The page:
Numerous studies have revealed that Carson had the right idea. Parents and family are indeed the number one factor in getting children involved in outdoor activities. In a recent national survey by the Sporting Goods Manufacturers Association, nearly 50 percent of active outdoor enthusiasts indicated it was a family member that sparked their interest. The second most influential factor for participation is friends, with 31 percent revealing that friends got them started.
Outdoor activity is great for families. Fully 67 percent of respondents to a recent poll reported "Dad" took them on their first fishing trip and 79 percent said that outdoor activities strengthen family relationships. Starting young is key to life long involvement. Over 90 percent of current participants started an outdoor activity between the ages of 5 and 18 years old.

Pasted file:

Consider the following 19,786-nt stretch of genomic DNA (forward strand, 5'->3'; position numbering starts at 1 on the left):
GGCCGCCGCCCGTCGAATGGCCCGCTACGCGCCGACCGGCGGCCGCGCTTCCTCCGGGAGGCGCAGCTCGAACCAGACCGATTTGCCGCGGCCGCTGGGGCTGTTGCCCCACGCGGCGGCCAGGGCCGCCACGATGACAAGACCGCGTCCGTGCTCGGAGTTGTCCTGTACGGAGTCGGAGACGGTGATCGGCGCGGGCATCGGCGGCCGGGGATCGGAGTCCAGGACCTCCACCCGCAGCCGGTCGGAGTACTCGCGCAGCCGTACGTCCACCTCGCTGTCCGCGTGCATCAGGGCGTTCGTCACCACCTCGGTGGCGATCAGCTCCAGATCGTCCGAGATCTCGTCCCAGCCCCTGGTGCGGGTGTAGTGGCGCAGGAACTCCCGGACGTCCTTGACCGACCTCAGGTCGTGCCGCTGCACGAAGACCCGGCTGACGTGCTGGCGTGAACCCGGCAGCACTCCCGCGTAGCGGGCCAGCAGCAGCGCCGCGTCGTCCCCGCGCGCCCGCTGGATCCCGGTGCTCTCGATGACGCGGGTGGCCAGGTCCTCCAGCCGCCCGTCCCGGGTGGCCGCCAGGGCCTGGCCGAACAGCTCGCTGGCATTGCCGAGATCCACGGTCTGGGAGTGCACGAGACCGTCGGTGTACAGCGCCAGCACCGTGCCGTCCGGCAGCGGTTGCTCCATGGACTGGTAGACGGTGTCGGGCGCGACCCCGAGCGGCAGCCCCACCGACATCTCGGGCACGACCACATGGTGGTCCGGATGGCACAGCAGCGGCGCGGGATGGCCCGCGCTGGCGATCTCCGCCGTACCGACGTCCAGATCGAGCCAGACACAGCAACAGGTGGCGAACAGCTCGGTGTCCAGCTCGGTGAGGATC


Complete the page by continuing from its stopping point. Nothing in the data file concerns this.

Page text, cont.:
Most participants started young and were heavily influenced by sharing the experience with parents or friends. For them, participation in outdoor activities is viewed as an ingrained behavior. However, 55 percent of those surveyed said they would like to have their children experience more frequent outdoor recreational activities, such as hiking, camping, fishing or canoeing.
Next week, I will report on a number of communities that have developed outdoor programs for local youth.
Joe Hackett is a guide and sportsman residing in Ray Brook. Contact him at firstname.lastname@example.org